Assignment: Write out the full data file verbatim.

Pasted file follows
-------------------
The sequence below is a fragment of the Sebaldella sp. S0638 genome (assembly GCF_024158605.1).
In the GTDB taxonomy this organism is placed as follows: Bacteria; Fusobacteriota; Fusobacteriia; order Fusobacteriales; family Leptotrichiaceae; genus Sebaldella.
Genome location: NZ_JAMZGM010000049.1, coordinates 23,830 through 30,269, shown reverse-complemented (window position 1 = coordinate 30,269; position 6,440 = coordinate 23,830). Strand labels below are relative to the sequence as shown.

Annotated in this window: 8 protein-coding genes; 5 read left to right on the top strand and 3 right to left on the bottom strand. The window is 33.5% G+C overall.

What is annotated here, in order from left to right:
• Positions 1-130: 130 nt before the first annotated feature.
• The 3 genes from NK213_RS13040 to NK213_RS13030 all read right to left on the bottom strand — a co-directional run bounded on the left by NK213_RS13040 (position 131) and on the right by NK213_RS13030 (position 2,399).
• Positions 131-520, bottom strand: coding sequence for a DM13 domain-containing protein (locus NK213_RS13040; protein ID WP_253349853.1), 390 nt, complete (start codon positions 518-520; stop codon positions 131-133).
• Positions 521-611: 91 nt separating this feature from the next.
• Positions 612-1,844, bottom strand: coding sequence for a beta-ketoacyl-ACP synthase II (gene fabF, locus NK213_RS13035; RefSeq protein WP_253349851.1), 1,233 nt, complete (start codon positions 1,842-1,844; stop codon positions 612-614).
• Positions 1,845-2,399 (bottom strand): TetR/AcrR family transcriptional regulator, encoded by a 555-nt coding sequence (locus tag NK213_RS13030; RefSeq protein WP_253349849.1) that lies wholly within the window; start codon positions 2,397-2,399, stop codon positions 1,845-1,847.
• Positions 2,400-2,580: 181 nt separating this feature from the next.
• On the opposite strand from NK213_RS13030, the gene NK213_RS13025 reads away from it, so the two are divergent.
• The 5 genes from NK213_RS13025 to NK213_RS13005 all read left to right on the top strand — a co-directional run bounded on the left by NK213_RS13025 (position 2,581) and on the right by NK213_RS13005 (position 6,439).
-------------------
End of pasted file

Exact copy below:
The sequence below is a fragment of the Sebaldella sp. S0638 genome (assembly GCF_024158605.1).
In the GTDB taxonomy this organism is placed as follows: Bacteria; Fusobacteriota; Fusobacteriia; order Fusobacteriales; family Leptotrichiaceae; genus Sebaldella.
Genome location: NZ_JAMZGM010000049.1, coordinates 23,830 through 30,269, shown reverse-complemented (window position 1 = coordinate 30,269; position 6,440 = coordinate 23,830). Strand labels below are relative to the sequence as shown.

Annotated in this window: 8 protein-coding genes; 5 read left to right on the top strand and 3 right to left on the bottom strand. The window is 33.5% G+C overall.

What is annotated here, in order from left to right:
• Positions 1-130: 130 nt before the first annotated feature.
• The 3 genes from NK213_RS13040 to NK213_RS13030 all read right to left on the bottom strand — a co-directional run bounded on the left by NK213_RS13040 (position 131) and on the right by NK213_RS13030 (position 2,399).
• Positions 131-520, bottom strand: coding sequence for a DM13 domain-containing protein (locus NK213_RS13040; protein ID WP_253349853.1), 390 nt, complete (start codon positions 518-520; stop codon positions 131-133).
• Positions 521-611: 91 nt separating this feature from the next.
• Positions 612-1,844, bottom strand: coding sequence for a beta-ketoacyl-ACP synthase II (gene fabF, locus NK213_RS13035; RefSeq protein WP_253349851.1), 1,233 nt, complete (start codon positions 1,842-1,844; stop codon positions 612-614).
• Positions 1,845-2,399 (bottom strand): TetR/AcrR family transcriptional regulator, encoded by a 555-nt coding sequence (locus tag NK213_RS13030; RefSeq protein WP_253349849.1) that lies wholly within the window; start codon positions 2,397-2,399, stop codon positions 1,845-1,847.
• Positions 2,400-2,580: 181 nt separating this feature from the next.
• On the opposite strand from NK213_RS13030, the gene NK213_RS13025 reads away from it, so the two are divergent.
• The 5 genes from NK213_RS13025 to NK213_RS13005 all read left to right on the top strand — a co-directional run bounded on the left by NK213_RS13025 (position 2,581) and on the right by NK213_RS13005 (position 6,439).